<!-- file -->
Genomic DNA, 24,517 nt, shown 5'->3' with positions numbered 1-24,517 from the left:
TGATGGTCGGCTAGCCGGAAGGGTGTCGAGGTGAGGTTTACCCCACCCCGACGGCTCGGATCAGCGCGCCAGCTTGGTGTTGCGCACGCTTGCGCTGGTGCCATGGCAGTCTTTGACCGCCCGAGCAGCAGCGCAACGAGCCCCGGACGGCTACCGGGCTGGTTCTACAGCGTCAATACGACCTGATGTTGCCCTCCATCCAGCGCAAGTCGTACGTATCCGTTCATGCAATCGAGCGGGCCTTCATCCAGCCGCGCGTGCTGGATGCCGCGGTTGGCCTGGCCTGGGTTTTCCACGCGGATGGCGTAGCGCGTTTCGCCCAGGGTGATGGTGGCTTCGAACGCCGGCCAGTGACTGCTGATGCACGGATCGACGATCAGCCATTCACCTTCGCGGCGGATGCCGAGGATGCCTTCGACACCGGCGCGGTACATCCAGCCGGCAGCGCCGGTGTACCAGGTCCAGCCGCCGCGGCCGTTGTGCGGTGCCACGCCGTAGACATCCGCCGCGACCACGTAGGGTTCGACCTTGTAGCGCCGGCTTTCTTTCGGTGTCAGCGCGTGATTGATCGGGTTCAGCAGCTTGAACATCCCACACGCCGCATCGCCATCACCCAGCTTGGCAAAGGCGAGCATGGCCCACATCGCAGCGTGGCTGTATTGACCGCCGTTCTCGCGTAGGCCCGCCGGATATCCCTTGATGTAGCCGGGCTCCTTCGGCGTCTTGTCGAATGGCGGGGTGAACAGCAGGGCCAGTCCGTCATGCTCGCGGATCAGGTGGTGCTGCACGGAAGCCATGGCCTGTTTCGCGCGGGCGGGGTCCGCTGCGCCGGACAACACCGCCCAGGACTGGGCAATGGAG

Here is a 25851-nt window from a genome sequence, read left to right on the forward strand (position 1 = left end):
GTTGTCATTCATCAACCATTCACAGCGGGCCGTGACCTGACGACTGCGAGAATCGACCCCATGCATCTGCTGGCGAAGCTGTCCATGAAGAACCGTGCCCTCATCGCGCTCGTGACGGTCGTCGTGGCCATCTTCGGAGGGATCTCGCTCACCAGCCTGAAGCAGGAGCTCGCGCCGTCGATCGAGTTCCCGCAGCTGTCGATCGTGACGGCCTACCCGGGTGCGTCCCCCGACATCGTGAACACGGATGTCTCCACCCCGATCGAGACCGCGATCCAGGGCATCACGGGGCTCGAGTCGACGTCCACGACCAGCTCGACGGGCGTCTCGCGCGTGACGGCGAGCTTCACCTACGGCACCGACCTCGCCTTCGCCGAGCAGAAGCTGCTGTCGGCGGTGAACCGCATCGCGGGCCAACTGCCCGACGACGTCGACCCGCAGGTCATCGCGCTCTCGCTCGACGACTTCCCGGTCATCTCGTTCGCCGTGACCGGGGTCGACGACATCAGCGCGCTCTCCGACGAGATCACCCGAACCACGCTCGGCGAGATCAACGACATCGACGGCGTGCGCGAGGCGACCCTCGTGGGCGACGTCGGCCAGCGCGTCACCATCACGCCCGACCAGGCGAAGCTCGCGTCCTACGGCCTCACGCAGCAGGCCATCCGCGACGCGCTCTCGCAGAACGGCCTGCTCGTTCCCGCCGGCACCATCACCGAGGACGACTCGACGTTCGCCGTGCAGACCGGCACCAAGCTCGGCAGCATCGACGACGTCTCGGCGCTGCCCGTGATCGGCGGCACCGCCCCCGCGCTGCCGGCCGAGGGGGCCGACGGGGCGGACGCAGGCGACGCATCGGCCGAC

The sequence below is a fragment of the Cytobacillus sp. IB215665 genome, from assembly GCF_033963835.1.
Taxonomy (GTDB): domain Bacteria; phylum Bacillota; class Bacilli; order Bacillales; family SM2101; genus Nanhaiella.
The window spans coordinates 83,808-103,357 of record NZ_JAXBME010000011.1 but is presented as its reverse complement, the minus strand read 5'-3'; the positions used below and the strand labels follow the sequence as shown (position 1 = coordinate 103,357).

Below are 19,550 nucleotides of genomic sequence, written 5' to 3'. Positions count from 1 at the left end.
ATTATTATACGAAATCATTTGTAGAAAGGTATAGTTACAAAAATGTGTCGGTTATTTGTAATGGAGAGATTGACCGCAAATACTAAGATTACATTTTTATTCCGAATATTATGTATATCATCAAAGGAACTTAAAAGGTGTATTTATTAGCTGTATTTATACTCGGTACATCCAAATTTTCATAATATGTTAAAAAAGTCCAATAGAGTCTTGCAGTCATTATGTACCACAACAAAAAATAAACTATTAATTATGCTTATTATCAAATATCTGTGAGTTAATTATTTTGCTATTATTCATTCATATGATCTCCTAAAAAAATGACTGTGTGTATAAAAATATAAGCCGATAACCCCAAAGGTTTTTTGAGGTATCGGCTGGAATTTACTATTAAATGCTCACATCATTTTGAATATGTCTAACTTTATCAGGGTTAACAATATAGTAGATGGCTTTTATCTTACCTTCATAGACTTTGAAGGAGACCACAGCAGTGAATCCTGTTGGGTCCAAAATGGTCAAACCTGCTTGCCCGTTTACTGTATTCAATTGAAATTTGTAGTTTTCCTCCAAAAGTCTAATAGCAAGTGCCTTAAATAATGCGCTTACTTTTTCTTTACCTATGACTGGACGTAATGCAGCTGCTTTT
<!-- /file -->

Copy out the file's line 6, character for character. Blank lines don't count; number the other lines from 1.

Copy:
Taxonomy (GTDB): domain Bacteria; phylum Bacillota; class Bacilli; order Bacillales; family SM2101; genus Nanhaiella.